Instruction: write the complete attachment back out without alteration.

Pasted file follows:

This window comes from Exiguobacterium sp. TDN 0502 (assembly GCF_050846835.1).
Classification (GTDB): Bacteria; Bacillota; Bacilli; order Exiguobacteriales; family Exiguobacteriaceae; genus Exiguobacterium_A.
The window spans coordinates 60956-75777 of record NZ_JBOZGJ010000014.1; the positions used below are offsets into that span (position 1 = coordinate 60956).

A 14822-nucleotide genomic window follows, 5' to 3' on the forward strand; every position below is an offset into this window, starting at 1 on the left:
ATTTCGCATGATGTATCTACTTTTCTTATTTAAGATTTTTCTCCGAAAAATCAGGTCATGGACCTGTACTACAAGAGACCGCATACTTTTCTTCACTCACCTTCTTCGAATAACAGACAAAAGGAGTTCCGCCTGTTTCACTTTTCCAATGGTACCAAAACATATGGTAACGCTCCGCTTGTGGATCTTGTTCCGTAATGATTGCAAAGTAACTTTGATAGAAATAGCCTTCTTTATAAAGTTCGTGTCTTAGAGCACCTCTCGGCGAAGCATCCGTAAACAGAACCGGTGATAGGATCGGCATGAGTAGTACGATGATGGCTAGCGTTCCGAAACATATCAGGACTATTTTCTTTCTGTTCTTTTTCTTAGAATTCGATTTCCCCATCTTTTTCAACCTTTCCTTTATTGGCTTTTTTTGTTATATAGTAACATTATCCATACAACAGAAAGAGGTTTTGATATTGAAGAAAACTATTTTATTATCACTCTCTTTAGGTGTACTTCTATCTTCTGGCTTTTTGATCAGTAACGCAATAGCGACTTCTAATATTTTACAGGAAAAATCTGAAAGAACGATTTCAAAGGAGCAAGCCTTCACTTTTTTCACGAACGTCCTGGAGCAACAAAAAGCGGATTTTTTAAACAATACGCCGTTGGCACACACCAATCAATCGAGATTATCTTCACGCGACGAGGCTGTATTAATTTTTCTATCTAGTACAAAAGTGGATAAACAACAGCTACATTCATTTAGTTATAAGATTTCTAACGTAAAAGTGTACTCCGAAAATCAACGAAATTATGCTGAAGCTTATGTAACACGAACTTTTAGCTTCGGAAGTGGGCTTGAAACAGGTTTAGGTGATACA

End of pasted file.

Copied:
This window comes from Exiguobacterium sp. TDN 0502 (assembly GCF_050846835.1).
Classification (GTDB): Bacteria; Bacillota; Bacilli; order Exiguobacteriales; family Exiguobacteriaceae; genus Exiguobacterium_A.
The window spans coordinates 60956-75777 of record NZ_JBOZGJ010000014.1; the positions used below are offsets into that span (position 1 = coordinate 60956).

A 14822-nucleotide genomic window follows, 5' to 3' on the forward strand; every position below is an offset into this window, starting at 1 on the left:
ATTTCGCATGATGTATCTACTTTTCTTATTTAAGATTTTTCTCCGAAAAATCAGGTCATGGACCTGTACTACAAGAGACCGCATACTTTTCTTCACTCACCTTCTTCGAATAACAGACAAAAGGAGTTCCGCCTGTTTCACTTTTCCAATGGTACCAAAACATATGGTAACGCTCCGCTTGTGGATCTTGTTCCGTAATGATTGCAAAGTAACTTTGATAGAAATAGCCTTCTTTATAAAGTTCGTGTCTTAGAGCACCTCTCGGCGAAGCATCCGTAAACAGAACCGGTGATAGGATCGGCATGAGTAGTACGATGATGGCTAGCGTTCCGAAACATATCAGGACTATTTTCTTTCTGTTCTTTTTCTTAGAATTCGATTTCCCCATCTTTTTCAACCTTTCCTTTATTGGCTTTTTTTGTTATATAGTAACATTATCCATACAACAGAAAGAGGTTTTGATATTGAAGAAAACTATTTTATTATCACTCTCTTTAGGTGTACTTCTATCTTCTGGCTTTTTGATCAGTAACGCAATAGCGACTTCTAATATTTTACAGGAAAAATCTGAAAGAACGATTTCAAAGGAGCAAGCCTTCACTTTTTTCACGAACGTCCTGGAGCAACAAAAAGCGGATTTTTTAAACAATACGCCGTTGGCACACACCAATCAATCGAGATTATCTTCACGCGACGAGGCTGTATTAATTTTTCTATCTAGTACAAAAGTGGATAAACAACAGCTACATTCATTTAGTTATAAGATTTCTAACGTAAAAGTGTACTCCGAAAATCAACGAAATTATGCTGAAGCTTATGTAACACGAACTTTTAGCTTCGGAAGTGGGCTTGAAACAGGTTTAGGTGATACA